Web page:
From the rolling out of a digital tax platform to the introduction of an apprenticeship levy, Chancellor George Osborne’s Autumn Statement contained plenty of revelations that will impact British SMEs. Is the next fiscal year looking good?
The chancellor’s pledge to invest seven billion into the construction industry will be sweet music to small building firms. Likewise, businesses across the board will be pleased to learn of plans for a digital system that allows SMEs to view crucial tax-related information in real time.
The government's small business rate relief initiative has also been extended for another 12 months; firms that fall under this scheme won’t be liable for business rates on premises worth up to £6,000. Other important rates-related news featured during Mr. Osborne's passage on devolution, in which he announced that the government will create 18 new low-tax 'enterprise zones' in an effort to tackle England's infamous North-South split.
While the Autumn Statement gave SME owners a fair bit to smile about, there were plenty of downsides to mull over too. Business groups have voiced concerns over the impending apprenticeship levy, for instance, which could account for half a per cent of some companies’ wage bills from April 2017. Carolyn Fairbairn, the Confederation of British Industry’s Director-General, described the levy as a “significant extra payroll tax” that “will now catch more smaller firms.”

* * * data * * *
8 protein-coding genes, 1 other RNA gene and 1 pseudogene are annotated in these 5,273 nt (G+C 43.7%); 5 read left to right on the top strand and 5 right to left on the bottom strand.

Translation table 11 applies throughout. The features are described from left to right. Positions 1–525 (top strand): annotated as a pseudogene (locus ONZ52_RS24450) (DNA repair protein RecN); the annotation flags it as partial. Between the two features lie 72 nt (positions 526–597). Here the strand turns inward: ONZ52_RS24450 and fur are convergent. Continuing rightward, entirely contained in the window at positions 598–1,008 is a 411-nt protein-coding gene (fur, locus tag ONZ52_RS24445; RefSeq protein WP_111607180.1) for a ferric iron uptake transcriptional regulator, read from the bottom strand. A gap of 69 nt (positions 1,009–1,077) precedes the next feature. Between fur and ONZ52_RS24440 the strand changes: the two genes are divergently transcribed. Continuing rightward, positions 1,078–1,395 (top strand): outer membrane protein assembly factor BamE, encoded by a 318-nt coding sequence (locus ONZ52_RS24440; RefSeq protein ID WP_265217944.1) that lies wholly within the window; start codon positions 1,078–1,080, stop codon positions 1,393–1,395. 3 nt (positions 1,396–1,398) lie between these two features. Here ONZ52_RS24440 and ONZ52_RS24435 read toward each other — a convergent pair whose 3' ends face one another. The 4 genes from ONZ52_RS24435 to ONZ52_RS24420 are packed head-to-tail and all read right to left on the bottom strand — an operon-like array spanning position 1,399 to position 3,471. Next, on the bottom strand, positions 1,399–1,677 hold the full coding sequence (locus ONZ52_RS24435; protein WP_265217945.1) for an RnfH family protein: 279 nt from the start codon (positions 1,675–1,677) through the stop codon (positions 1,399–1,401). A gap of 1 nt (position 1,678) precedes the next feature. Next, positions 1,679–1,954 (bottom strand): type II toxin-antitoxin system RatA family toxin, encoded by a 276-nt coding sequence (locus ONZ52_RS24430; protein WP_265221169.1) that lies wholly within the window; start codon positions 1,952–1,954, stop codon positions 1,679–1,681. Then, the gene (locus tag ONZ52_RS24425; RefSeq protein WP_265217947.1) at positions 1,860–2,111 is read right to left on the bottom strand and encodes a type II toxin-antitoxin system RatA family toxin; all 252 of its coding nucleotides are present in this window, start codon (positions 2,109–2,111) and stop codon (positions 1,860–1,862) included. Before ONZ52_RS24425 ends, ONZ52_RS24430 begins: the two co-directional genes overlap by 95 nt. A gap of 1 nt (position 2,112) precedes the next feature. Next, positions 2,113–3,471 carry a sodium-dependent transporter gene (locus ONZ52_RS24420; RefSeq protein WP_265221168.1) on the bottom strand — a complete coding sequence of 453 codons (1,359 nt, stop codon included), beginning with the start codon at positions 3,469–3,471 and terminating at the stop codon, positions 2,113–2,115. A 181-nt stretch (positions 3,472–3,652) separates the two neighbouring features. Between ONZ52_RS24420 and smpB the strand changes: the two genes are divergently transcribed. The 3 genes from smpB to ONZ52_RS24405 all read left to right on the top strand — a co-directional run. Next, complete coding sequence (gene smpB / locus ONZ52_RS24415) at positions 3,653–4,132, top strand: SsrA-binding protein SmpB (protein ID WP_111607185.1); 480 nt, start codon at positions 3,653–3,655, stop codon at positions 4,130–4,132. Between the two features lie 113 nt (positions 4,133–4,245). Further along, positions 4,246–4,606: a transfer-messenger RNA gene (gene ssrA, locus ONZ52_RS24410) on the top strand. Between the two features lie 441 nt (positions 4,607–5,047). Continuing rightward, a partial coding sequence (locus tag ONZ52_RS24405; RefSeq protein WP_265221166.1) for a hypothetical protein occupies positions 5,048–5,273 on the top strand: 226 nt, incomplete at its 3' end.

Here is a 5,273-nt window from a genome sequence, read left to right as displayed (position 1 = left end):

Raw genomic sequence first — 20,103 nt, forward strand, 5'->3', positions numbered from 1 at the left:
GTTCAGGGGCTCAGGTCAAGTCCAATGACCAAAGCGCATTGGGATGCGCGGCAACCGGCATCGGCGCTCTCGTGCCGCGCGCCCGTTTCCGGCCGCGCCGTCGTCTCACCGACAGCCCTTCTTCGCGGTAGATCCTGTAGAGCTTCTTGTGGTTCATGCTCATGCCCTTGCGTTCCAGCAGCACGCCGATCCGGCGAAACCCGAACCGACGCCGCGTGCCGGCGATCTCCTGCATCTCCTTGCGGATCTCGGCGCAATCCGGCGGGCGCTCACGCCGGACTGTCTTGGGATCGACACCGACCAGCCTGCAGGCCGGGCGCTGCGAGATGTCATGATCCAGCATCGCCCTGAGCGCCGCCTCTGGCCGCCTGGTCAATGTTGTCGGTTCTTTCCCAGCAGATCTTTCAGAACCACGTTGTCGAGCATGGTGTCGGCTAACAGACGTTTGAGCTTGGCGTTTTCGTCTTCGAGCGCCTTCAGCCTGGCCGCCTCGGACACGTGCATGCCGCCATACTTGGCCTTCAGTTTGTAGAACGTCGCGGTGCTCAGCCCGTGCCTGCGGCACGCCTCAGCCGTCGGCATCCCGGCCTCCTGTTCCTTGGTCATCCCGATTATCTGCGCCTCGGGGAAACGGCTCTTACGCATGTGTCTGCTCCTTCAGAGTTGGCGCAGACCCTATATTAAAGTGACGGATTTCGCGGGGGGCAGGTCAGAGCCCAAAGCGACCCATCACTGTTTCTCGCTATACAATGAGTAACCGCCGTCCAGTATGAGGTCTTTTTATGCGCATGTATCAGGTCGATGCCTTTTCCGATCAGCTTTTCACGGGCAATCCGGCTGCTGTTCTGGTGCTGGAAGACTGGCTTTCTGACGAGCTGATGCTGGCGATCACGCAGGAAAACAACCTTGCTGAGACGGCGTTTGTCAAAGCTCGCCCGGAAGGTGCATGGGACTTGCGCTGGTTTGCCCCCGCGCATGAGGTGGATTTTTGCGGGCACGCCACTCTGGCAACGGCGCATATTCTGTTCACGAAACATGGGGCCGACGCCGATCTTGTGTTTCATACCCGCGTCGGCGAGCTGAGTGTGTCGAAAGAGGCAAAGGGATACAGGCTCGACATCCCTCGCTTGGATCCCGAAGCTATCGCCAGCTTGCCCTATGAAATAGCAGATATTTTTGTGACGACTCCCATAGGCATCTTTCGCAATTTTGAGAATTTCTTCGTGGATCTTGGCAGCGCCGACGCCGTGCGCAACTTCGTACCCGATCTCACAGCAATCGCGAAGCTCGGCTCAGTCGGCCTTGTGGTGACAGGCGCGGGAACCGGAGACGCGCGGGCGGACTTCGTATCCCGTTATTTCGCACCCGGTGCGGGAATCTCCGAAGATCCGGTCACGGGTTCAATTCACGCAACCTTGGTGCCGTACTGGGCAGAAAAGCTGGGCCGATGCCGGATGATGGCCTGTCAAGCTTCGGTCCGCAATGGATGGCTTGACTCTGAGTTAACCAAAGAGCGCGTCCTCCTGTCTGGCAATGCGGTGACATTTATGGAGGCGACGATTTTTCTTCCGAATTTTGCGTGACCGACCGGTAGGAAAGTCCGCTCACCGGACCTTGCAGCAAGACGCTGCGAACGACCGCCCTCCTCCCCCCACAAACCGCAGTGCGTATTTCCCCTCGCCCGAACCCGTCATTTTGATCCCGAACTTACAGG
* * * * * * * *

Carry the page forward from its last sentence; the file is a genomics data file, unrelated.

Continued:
However, the worst parts of the Statement for SMEs didn’t stem from what the chancellor said, but from what he didn't. Despite the fact that late payments cost small outfits £26 million during the past year, Mr. Osborne did not indicate any intention to appoint a Small Business Commissioner. A rumoured 12 month extension of the Bank of England's Funding for Lending scheme was also conspicuously absent – quite a surprise in light of the Chancellor's acknowledgement that this step would “support improvements in SME credit conditions.”
Given these omissions from the Autumn Statement, small businesses will continue to find themselves dogged by tardy suppliers and uncertain liquidity. There's no need to go it alone, however, as debt recovery experts such as Dukes Bailiffs can help to recover late payments efficiently without damaging supplier relationships. If you work for an SME and are worried about your future after the Autumn Statement, contact one our Debt Advisors today.